RAAF BASE AMBERLEY, Queensland --
Members of the 22nd Airlift Squadron, stationed at Travis Air Force Base, California, trained on the C-5M Super Galaxy and celebrated 80 years of heritage with Royal Australian Air Force allies at RAAF Base Amberley, Queensland, March 23-27, 2022, as part of the Major Command Service Tail Trainer program.
The MSTT program is managed by Air Mobility Command and allots monthly flight hours to the C-5M specifically for training.
“Opportunities like this allow all parties to learn and improve,” said Capt. Justin Wilson, 22AS pilot and aircraft commander. “Within the first hour or two of our arrival, we were already learning techniques from our RAAF partners that we hadn’t considered — that’s the purpose of training together.”
Wilson explained that through these broadening opportunities, the squadron and the aircrew are able to refine tactics, techniques and procedures for tomorrow’s fight.
“By working with our RAAF partners, their aerial port squadrons and their loadmasters, it enhances the proficiency and effectiveness in how we respond to humanitarian and wartime efforts,” said Wilson. “We are the only air force with the C-5M aircraft — through showing our RAAF counterparts how the C-5M works and maneuvers, it better prepares both forces for future bilateral and multilateral operations.”
This is the first time in history that a C-5M has landed in the country, presenting a unique training environment for the members of the Australian Air Force assigned to RAAF Base Amberley.
“It makes sense for us to capitalize on our existing close relationship with the U.S. Air Force and take advantage of training opportunities on the C-5M,” said Air Commodore Sandra Turner, Director General of U.S. Force Posture Initiatives and Singapore Military Training Initiatives for the Australian Defense Force.
“The international order built since World War II is being contested and the global competition is intensifying. Together with our allies and partners, Australia is postured to further promote an open, inclusive, and prosperous Indo-Pacific region and build regional resilience to 21st century transnational threats.”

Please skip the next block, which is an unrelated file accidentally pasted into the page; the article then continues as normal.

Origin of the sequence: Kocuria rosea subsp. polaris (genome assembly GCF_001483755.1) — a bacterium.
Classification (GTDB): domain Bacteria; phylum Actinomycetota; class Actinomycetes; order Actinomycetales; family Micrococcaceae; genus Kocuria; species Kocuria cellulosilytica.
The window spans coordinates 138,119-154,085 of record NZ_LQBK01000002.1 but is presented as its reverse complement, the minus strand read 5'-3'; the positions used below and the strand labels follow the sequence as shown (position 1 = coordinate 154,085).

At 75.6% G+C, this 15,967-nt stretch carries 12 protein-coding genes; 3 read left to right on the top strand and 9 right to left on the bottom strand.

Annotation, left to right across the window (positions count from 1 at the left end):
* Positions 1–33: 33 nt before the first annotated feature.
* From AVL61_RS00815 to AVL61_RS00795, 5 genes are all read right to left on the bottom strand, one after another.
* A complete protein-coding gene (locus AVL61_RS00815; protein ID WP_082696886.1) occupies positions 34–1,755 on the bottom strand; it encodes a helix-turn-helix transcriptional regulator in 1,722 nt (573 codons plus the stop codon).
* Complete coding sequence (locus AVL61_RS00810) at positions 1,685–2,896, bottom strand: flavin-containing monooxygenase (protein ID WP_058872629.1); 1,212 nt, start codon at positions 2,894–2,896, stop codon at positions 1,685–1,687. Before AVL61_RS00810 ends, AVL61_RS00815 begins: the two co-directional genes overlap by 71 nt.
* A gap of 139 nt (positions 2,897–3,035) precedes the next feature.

This was also a unique experience for the members of the 22nd AS because it was an opportunity to celebrate 80 years of heritage in the squadron’s birthplace.
“To come back to Australia, the place where it all started, is a once-in-a-lifetime opportunity and a first for many people in the squadron,” said Wilson. “We worked together 80 years ago and are still working together today… that signifies that our bond has only gotten stronger.”
The squadron was established April 3, 1942, as the 22nd Transport Squadron at Essendon Airport in Melbourne, Australia, coinciding with the formation of several RAAF transport squadrons as well, during the Second World War.
Assigned to U.S. Army forces in Australia under U.S. Air Transport Command, the 22nd AS was created with the mission of providing combat airlift support to the Indo-Pacific region. Earning two Distinguished Unit Citations for its actions over Papua and New Guinea, the squadron quickly became a major operating unit within the region, and was instrumental in lifting the Japanese threat against Australia.
To commemorate this milestone, members of the 22nd AS and 60th AMW attended a heritage ceremony alongside Australian distinguished visitors, lawmakers, and RAAF Base Amberley civic leaders and defense personnel.
Following the ceremony, guests in attendance toured the C-5M and received a demonstration of its cargo capabilities.
“The aircraft and the load training are great, the equipment that we have is great, but it’s really about getting to know and work alongside the people in the Australian Defense Force,” said Wilson. “We can have the airframe work and we can have the maintenance work, but it’s through strengthening our relationships with our allies that we enhance our interoperability.”